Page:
Paratha | Flat Bread
A paratha is a flatbread that originated in the Indian subcontinent prevalent throughout areas of India, Sri Lanka, Pakistan, Nepal and Bangladesh where wheat is the traditional staple.
Paratha is an amalgamation of the words parat and atta, which literally means layers of cooked dough.
Alternative spellings and names include parantha, parauntha, prontha, parontay (in Punjabi), porota (in Bengali, Malayalam), (palatain, in Burma), porotha (in Assamese), forota (in Sylheti) and farata (in Mauritius, Sri Lanka and the Maldives).
Parathas can be eaten as a breakfast dish or as a tea-time (tiffin) snack.
The flour used is finely ground wholemeal (atta) and the dough is shallow fried.
Perhaps the most common stuffing for parathas is mashed, spiced potatoes (aloo ka parantha) followed perhaps by dal (lentils).
A paratha (especially a stuffed one) can be eaten simply with a pat of butter spread on top or with chutney, pickles, ketchup, dahi or a raita or with meat or vegetable curries.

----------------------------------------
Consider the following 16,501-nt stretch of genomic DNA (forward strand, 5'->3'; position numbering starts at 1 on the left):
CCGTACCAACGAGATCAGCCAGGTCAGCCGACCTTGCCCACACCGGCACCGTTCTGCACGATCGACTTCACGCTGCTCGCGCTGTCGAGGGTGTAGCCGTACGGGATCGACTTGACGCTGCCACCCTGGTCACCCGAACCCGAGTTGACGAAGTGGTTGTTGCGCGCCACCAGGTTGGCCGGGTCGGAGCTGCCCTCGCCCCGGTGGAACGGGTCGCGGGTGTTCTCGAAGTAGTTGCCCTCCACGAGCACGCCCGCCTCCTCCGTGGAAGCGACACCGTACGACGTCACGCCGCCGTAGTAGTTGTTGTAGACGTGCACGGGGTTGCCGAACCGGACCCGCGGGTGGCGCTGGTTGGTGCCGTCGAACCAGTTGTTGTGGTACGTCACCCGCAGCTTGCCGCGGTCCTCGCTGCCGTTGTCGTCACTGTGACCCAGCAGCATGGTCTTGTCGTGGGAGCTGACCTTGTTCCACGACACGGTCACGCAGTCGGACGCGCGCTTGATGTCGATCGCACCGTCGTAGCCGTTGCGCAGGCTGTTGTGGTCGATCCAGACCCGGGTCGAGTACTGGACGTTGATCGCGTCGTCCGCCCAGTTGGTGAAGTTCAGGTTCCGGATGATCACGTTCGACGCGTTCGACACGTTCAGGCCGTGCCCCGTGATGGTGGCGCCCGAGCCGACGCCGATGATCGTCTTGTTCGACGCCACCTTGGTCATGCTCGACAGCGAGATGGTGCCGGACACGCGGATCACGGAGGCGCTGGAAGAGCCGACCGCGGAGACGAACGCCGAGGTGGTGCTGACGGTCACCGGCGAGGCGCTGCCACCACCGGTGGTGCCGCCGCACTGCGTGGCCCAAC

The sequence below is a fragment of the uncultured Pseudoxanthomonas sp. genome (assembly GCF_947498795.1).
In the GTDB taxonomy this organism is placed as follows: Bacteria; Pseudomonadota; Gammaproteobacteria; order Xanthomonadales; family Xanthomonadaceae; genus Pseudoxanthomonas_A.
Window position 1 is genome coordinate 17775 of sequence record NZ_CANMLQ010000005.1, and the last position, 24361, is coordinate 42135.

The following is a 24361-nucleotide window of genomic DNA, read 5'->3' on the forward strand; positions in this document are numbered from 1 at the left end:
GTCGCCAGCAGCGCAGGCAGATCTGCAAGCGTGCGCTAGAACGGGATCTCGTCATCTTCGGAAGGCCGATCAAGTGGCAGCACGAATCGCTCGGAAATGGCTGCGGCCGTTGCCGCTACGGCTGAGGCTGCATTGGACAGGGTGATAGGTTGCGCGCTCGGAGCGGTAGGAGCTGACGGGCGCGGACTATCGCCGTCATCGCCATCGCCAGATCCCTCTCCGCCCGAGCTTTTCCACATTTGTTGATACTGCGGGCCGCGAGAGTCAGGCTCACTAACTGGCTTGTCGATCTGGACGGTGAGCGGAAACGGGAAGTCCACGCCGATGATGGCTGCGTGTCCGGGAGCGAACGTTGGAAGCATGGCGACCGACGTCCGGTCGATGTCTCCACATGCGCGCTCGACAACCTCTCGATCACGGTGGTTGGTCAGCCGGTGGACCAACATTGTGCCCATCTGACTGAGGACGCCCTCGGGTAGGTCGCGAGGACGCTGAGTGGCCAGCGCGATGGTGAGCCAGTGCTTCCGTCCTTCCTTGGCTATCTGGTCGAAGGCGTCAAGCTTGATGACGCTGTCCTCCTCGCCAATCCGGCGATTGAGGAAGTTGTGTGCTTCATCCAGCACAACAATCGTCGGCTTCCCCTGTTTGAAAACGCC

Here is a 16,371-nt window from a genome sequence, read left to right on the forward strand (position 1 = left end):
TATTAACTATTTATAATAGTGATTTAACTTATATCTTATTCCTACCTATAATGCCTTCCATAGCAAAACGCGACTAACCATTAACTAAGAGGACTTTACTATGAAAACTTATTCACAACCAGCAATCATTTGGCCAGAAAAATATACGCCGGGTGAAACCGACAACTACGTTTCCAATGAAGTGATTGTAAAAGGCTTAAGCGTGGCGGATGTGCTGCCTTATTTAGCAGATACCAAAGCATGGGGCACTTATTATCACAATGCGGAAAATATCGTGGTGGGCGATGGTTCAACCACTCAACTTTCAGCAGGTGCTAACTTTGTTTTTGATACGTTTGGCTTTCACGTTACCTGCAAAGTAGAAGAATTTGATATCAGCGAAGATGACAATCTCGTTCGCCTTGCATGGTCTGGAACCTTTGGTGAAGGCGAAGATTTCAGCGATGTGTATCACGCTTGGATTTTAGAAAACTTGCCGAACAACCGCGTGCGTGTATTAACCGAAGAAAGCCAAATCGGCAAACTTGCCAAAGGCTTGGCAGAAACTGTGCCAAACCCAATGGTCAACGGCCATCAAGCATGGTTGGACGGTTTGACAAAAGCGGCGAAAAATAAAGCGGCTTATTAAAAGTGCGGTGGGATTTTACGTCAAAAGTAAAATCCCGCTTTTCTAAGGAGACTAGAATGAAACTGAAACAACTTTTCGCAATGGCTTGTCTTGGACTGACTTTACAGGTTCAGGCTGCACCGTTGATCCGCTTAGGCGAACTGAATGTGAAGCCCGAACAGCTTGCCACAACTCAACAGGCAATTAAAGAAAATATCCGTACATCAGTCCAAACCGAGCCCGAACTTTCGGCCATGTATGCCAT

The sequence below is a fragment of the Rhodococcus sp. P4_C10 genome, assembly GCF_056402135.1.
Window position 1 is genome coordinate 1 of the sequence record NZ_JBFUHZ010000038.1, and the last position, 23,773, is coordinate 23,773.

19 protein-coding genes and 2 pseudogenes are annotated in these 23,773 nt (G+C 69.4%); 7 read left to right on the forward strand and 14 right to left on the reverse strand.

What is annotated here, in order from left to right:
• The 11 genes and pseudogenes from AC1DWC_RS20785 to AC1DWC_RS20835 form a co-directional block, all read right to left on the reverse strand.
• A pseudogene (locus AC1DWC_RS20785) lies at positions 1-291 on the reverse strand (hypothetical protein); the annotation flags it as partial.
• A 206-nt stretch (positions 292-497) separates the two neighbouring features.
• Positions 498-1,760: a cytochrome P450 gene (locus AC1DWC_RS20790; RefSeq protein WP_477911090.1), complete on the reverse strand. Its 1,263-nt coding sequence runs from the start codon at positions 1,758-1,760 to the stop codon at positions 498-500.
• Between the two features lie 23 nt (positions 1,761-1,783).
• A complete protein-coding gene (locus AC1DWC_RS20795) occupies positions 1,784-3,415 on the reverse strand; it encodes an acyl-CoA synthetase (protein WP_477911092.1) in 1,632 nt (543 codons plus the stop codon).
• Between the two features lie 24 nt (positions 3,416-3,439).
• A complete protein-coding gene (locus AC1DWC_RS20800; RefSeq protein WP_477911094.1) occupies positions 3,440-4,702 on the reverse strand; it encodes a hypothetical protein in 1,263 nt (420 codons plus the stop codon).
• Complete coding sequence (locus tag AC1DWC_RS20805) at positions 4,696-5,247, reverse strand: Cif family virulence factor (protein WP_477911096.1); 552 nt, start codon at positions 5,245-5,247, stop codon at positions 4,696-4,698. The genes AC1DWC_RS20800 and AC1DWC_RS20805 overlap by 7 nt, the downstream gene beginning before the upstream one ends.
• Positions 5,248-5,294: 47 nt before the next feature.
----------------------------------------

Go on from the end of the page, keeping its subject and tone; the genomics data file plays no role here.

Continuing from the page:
Some roll the paratha into a tube and eat it with tea, often dipping the paratha.
To achieve the layered dough for plain parathas, a number of different traditional techniques exist.
These include covering the thinly rolled out pastry with oil, folding back and forth like a paper fan and coiling the resulting strip into a round shape before rolling flat, baking on the tava and shallow frying.
Another method is to cut a circle of dough from the centre to its circumference along its radius, oiling the dough and starting at the cut edge rolling so as to form a cone which is then squashed into a disc shape and rolled out.
The method of oiling and repeatedly folding the dough as in western puff pastry also exists, and this is combined with folding patterns that give traditional geometrical shapes to the finished parathas.
Plain parathas can be round, heptagonal, square, or triangular.
The paratha is an important part of a traditional breakfast from the Indian subcontinent.
Traditionally, it is made using ghee but oil is also used.
Some people may even bake it in the oven for health reasons.
Usually the paratha is eaten with dollops of white butter on top of it.
Side dishes which go very well with paratha are curd, fried egg, omelette, Mutton kheema (ground mutton cooked with vegetables and spices), nihari (a lamb dish), jeera aloo (potatoes lightly fried with cumin seeds), daal, and raita as part of a breakfast meal.
It may be stuffed with potatoes, paneer, onions, qeema or chili peppers.